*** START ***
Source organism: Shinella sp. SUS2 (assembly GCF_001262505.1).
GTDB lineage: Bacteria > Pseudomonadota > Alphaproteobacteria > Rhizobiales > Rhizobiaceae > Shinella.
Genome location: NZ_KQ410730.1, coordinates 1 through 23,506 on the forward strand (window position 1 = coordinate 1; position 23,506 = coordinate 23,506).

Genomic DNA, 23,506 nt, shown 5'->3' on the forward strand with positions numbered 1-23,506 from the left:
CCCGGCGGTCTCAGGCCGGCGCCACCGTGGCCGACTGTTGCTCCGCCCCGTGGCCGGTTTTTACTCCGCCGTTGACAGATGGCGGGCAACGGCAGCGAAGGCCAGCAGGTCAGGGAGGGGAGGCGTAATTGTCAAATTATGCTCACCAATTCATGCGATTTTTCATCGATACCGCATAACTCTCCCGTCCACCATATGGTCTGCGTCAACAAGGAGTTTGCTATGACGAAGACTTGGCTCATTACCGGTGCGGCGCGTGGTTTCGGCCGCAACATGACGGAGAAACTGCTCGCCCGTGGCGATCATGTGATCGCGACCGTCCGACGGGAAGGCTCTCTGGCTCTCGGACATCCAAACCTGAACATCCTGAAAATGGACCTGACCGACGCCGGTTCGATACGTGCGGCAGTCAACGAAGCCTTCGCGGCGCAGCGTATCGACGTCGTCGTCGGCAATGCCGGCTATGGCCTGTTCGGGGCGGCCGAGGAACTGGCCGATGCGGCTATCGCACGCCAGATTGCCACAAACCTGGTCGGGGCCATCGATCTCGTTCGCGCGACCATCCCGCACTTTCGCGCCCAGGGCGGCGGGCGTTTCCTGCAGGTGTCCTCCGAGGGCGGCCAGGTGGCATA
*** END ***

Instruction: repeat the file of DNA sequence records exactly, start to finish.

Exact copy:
Source organism: Shinella sp. SUS2 (assembly GCF_001262505.1).
GTDB lineage: Bacteria > Pseudomonadota > Alphaproteobacteria > Rhizobiales > Rhizobiaceae > Shinella.
Genome location: NZ_KQ410730.1, coordinates 1 through 23,506 on the forward strand (window position 1 = coordinate 1; position 23,506 = coordinate 23,506).

Genomic DNA, 23,506 nt, shown 5'->3' on the forward strand with positions numbered 1-23,506 from the left:
CCCGGCGGTCTCAGGCCGGCGCCACCGTGGCCGACTGTTGCTCCGCCCCGTGGCCGGTTTTTACTCCGCCGTTGACAGATGGCGGGCAACGGCAGCGAAGGCCAGCAGGTCAGGGAGGGGAGGCGTAATTGTCAAATTATGCTCACCAATTCATGCGATTTTTCATCGATACCGCATAACTCTCCCGTCCACCATATGGTCTGCGTCAACAAGGAGTTTGCTATGACGAAGACTTGGCTCATTACCGGTGCGGCGCGTGGTTTCGGCCGCAACATGACGGAGAAACTGCTCGCCCGTGGCGATCATGTGATCGCGACCGTCCGACGGGAAGGCTCTCTGGCTCTCGGACATCCAAACCTGAACATCCTGAAAATGGACCTGACCGACGCCGGTTCGATACGTGCGGCAGTCAACGAAGCCTTCGCGGCGCAGCGTATCGACGTCGTCGTCGGCAATGCCGGCTATGGCCTGTTCGGGGCGGCCGAGGAACTGGCCGATGCGGCTATCGCACGCCAGATTGCCACAAACCTGGTCGGGGCCATCGATCTCGTTCGCGCGACCATCCCGCACTTTCGCGCCCAGGGCGGCGGGCGTTTCCTGCAGGTGTCCTCCGAGGGCGGCCAGGTGGCATA